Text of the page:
Rob Hobson January 01, 2015

Breakfast is often considered to be the most important meal of the day. It provides us with the energy we need and stops hunger and sugar fluctuations that can lead to mid-morning snacking. We all know how tempting it is to reach for a sugary croissant that will help tide us over until lunchtime.

Research has suggested that people who eat breakfast are more likely to stay at a healthy weight than those who don’t. It also points out that, compared with eating a small breakfast and a big dinner, doing the exact opposite and eating a large breakfast and a small dinner actually helps with weight loss and reduces the risk of the following (i):

• Diabetes

• Heart disease

• High cholesterol

It’s worth bearing in mind, though, that these findings regarding weight loss have been recently challenged (ii).

What foods should I eat for a healthy breakfast?

If you’re finding it hard to come up with healthy breakfast ideas, Healthspan’s Head of Nutrition Rob Hobson is here to help.

‘A nutritious breakfast is one that contains foods from all the key food groups: carbohydrates, protein, healthy fats, and fruits and vegetables.’

Carbohydrates

‘Starchy carbohydrates provide us with the energy we need to get the day started. Try to eat fibre-rich varieties as these are broken down slowly by the body. They have a low GI (glyceamic index), which is a good thing, and they release energy gradually which helps to maintain steady blood sugar levels and stops us getting hunger pangs. Many of us don’t get enough fibre in our diets so breakfast is a perfect opportunity to fit some in.

Do watch out for refined carbohydrates, including foods such as white bread and sugary breakfast cereals, as these are not as nutritious.

You can check the sugar content of your cereals by looking at the front of pack labelling and choosing foods with a green or amber traffic light colour.

Quinoa is also highly nutritious and can easily be added to porridge oats or you can try puffed quinoa combined with nuts and seeds as a topping for yoghurt.'

Try: 'Wholegrain bread, oats, granola and sugar-free muesli’

Protein

‘Protein fills you up nicely and also helps to balance out blood sugar levels especially when eaten with healthier carbohydrates, the combination of which helps keep you feeling fuller for longer.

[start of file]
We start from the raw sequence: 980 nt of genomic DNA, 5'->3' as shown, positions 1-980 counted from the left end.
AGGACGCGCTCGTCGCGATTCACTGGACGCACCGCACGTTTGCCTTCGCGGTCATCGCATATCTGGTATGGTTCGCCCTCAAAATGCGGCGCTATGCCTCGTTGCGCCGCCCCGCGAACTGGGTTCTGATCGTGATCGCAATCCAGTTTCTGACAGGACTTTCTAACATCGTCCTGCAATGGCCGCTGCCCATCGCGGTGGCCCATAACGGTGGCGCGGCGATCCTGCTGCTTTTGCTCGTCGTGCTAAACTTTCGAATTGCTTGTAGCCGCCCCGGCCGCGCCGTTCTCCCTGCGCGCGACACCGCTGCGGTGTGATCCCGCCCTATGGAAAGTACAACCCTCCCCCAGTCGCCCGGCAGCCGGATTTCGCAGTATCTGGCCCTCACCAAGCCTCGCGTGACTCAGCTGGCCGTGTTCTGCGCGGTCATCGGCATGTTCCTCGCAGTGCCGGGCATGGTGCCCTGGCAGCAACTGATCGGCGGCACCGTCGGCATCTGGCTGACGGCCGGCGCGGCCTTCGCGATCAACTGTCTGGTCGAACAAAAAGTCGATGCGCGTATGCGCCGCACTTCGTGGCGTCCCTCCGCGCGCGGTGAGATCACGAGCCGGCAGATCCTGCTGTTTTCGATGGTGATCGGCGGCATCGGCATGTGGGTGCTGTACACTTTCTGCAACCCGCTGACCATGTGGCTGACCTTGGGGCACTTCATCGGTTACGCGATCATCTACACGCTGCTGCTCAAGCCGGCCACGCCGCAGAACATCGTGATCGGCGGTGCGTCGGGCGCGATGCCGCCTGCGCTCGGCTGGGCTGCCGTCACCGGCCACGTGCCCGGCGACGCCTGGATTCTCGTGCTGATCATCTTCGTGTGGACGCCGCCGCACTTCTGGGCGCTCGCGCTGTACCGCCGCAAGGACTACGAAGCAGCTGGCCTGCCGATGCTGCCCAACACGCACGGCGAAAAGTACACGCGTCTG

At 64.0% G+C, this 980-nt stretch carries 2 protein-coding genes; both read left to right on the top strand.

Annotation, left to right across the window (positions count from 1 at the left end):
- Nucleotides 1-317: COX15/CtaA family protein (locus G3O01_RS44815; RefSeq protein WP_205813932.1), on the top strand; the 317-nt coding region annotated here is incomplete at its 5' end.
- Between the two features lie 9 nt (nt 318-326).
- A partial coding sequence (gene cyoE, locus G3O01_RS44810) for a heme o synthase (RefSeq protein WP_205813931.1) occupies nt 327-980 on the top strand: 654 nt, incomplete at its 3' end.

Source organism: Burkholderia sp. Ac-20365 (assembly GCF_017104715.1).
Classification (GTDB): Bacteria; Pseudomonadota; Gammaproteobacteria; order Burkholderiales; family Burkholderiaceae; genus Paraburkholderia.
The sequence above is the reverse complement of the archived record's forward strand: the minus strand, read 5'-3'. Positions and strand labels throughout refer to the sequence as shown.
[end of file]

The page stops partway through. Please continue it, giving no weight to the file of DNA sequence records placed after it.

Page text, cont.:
Eggs make a fantastic breakfast option as they are bountiful in high quality protein but also brimming with other key nutrients including vitamins A, B and D as well as a useful source of selenium and iron.

Yoghurt is another great alternative. It provides a good source of protein as well as calcium and can even be topped with nutritious foods such as nuts, seeds and fruits as well as being added to smoothies. If you can't tolerate dairy foods then soya or coconut yogurt are also delicious.'

Try: 'Eggs, yoghurt and smoked salmon’

Fruit and vegetables

‘Fruits and vegetables contain loads of vitamins and fibre . This provides an abundance of antioxidants that help to protect the body from free radical damage that can affect your body's cells and impact of disease risk.

Try aiming for a minimum of two servings for breakfast. You can easily achieve this by adding a serving of juice, fruit compote with yoghurt or including vegetables such as avocado, mushrooms, tomatoes or spinach, which all lend themselves well to breakfast dishes such as omelettes.'

Try: 'Smoothies, juice, spinach, mushrooms and tomatoes’

Fats

‘You’ll be pleased to hear that a nourishing breakfast should also contain a little fat. Try and choose healthier versions such as nuts, seeds and nut butters (almond, cashew and peanut). These are all a good source of B vitamins and minerals, such as iron and magnesium.

The avocado hype exists for a reason. These fruits are a rich source of monounsaturated fats which are considered to be heart healthy for their cholesterol lowering effects. They are also highly nutritious.

Breakfast is also a great opportunity to get your fix of omega 3 fatty acids. Try serving smoked salmon with scrambled egg or avocado or add a little chia or flaxseed oil to your smoothies and juices.'

Try: 'Avocado, nut butters, nuts and seeds’

As if that wasn’t enough motivation to start your day healthily, here are five of Rob’s most nutritious breakfast ideas:

1. Avocado on toast with chilli

2. Yoghurt with crushed nuts, seeds and homemade fruit compote

3. Poached eggs on toast with spinach

4. Low sugar wholegrain cereal with skimmed milk and chopped banana

5. Oat and quinoa porridge with berries, nuts and seeds

Nothing beats a healthy, balanced diet to provide all the nutrients we need. But when this isn’t possible supplements can help. This article isn’t intended to replace medical advice. Please consult your healthcare professional before trying supplements or herbal medicines.

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